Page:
Learning relationships skills is accomplished experientially – we must practice being in relationship, to learn all there is to learn about being in relationship with other human beings.

This is a worthwhile life time journey to embark upon!


After a few relational disasters and the consequent heartache for all concerned. Some of us start thinking about ‘Why do I do this?’ ‘Why did I do that again?’ ‘How do I not repeat this again?’

The pain of heartache begins to generate a desire to learn about ourselves. And there is no better way to learn about ourselves than being in relationship. If you really want to learn about your-self be in relationship.

If you really want to magnify the intensity of self-knowledge that can come from relating – Have a child or two!

When in relationship, our stuff’ and their ‘stuff’ is constantly being triggered – both trying to get what you want, keep safe, communicate effectively, and constantly negotiate your life together – all while keeping our sensitive hearts safe from hurt.

‘How we operate’ in relationship is there for us to observe and witness, every day – if only we can be still and witness what we do and say. Not judging or condemning mind you, for that will bring no change – just witnessing what is going on and what you say and do, with curiosity and detachment.

You just might find yourself saying to yourself – ‘Oh, I didn’t know I did that!’ ‘Ooo, I don’t like that about myself’.

Relationship skills are learnt ‘on the job’ – you can only learn so much from books, podcasts, blogs and videos – then come s the time when you have to get out and do it!

So get out there and practice relationship skills aby being in relationship.


In my work and in my private life. I hear so many people saying they enter relationships with no clear idea of what we want, or where they want to go. Just blindly trusting the emotional roller coaster of passion, sex, love & relationship, to guide them in deciding who to spend time with, who to enter and be entered by and whom to trust with their heart.

Often when I ask an individual, or a group, “Where are you going and what do you want from relating?”

I receive blank stares and comments like ‘I’ve never thought about it’ ‘Doesn’t that take the romance out of relating?’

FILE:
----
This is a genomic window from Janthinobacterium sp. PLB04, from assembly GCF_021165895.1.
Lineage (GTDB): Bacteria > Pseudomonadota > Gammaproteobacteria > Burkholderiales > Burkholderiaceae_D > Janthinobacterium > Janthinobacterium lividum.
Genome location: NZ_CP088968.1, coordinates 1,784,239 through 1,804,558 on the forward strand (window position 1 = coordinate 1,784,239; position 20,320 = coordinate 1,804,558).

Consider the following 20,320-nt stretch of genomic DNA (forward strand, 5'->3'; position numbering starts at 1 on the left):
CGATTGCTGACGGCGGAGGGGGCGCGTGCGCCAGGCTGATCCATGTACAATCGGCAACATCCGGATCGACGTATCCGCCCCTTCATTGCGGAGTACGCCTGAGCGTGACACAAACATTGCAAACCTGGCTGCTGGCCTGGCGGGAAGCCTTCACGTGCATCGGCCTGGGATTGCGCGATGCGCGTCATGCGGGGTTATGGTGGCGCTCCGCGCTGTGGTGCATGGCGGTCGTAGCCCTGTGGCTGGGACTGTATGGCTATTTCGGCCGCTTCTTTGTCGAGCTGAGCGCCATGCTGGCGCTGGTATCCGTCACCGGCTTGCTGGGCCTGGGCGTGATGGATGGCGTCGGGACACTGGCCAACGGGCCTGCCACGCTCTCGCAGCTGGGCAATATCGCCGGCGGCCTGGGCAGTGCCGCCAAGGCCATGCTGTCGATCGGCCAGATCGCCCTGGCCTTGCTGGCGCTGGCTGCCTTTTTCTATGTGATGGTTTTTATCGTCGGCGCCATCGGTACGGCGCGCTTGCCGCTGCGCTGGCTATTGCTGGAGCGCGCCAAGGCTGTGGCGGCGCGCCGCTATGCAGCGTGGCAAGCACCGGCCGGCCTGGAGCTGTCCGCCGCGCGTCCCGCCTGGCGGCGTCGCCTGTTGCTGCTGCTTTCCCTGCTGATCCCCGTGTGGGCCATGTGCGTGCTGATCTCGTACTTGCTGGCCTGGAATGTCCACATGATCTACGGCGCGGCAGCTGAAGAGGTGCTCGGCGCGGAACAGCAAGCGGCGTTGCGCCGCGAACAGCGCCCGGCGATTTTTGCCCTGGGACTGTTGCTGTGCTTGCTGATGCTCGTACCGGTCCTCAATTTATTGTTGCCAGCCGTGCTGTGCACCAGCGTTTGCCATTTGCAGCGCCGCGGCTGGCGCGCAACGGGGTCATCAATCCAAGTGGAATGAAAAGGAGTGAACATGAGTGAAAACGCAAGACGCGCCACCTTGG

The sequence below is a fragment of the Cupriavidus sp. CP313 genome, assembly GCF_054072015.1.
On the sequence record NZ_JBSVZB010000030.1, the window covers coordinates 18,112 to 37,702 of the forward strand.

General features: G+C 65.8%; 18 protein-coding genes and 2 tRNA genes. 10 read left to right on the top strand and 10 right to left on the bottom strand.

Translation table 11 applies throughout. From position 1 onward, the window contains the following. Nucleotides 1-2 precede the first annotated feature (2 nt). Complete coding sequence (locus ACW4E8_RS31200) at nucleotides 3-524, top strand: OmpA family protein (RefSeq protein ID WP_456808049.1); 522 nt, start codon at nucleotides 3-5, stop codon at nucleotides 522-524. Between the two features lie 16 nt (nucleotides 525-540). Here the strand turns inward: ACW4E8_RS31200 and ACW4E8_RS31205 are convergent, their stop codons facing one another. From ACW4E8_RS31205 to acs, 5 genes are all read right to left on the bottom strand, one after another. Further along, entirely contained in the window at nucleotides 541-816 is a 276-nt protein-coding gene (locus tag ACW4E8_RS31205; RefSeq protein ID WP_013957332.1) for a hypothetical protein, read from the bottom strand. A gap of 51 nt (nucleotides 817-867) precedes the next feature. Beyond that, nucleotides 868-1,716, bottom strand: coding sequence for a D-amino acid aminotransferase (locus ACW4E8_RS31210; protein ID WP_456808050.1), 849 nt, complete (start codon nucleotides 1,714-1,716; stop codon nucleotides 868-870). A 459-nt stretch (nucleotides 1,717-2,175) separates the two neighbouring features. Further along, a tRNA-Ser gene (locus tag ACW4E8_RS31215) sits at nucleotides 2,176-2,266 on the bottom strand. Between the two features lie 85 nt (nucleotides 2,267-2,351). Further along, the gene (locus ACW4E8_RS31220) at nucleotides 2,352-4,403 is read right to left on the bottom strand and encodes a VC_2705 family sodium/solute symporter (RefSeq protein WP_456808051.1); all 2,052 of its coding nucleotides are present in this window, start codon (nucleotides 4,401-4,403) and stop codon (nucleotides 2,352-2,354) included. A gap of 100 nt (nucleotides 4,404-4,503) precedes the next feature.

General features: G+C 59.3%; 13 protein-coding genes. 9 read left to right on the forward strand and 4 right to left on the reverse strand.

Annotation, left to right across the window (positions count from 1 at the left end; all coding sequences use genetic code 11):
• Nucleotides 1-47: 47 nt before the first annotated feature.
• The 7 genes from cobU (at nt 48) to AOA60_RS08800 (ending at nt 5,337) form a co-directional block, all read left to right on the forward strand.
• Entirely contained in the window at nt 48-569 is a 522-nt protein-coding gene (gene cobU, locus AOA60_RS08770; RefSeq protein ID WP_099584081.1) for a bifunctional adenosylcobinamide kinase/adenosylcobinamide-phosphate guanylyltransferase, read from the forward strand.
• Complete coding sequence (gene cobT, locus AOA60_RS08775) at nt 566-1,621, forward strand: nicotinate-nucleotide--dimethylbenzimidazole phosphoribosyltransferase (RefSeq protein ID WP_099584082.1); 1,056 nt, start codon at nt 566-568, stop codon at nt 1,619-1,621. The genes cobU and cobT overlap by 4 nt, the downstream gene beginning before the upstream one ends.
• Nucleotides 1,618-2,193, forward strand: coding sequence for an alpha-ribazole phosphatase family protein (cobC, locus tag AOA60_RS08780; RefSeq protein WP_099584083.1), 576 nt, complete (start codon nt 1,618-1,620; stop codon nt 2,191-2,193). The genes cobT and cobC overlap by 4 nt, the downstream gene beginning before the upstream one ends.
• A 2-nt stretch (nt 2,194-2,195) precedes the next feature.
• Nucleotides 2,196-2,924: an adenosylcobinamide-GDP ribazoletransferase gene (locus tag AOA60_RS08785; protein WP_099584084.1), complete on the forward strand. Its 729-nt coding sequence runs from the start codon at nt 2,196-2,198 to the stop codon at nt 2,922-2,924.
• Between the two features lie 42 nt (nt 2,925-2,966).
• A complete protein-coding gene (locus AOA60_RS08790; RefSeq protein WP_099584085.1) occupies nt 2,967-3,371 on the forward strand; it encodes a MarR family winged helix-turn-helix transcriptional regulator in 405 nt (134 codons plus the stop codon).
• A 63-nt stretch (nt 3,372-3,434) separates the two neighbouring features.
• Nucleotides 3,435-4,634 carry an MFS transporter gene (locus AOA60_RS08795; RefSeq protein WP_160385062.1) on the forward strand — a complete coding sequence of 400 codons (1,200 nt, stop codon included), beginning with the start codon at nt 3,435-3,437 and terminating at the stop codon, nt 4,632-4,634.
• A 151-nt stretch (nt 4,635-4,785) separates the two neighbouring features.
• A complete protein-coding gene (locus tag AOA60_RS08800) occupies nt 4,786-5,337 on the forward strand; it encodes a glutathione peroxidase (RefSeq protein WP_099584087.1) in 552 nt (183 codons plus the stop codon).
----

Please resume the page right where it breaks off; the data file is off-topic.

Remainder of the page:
Entering a new relationship is one of the most important, and potentially life changing decisions we can make. Yet we most of us leave to luck or destiny, or chance.

Consequently, they will enter a committed relationship, only to discover AFTERWARDS they and their beloved, want very different things in life and are headed in wildly differing directions.

Leading to more hurt, anger, frustration and potential rejection…

So get clear on what you really want.

Are you wanting:

  • The love of your life?
  • One-night stand?
  • Casual ongoing sex?
  • Friends with benefits or a f*&k buddy?
  • Poly-amory?
  • Something else?

Once you have some clarity go out there and ask for it!


Once you have some clarity on what you’re wanting, it will mean starting a negotiation from the first meeting – if you dare!

Getting clear, on where you are going and what you want to create, helps immensely when a potential lover or beloved, appears in your life. You can begin light negotiations to determine how in alignment with your values and desires they might be.

Or not!

Far from putting a damper on romance and erotic frisson. Two adults discussing what they want and how they want it, can be highly erotic and empowering.

Clarity is empowering, revealing & energising.

If your desires and direction do not match. That is fine. Say thank you for your time and good luck in your journey. Let’s part ways here, and I hope you get what you want in love and life.

Maybe the next person you meet will be more aligned, or not. However, you will not find out till you ask.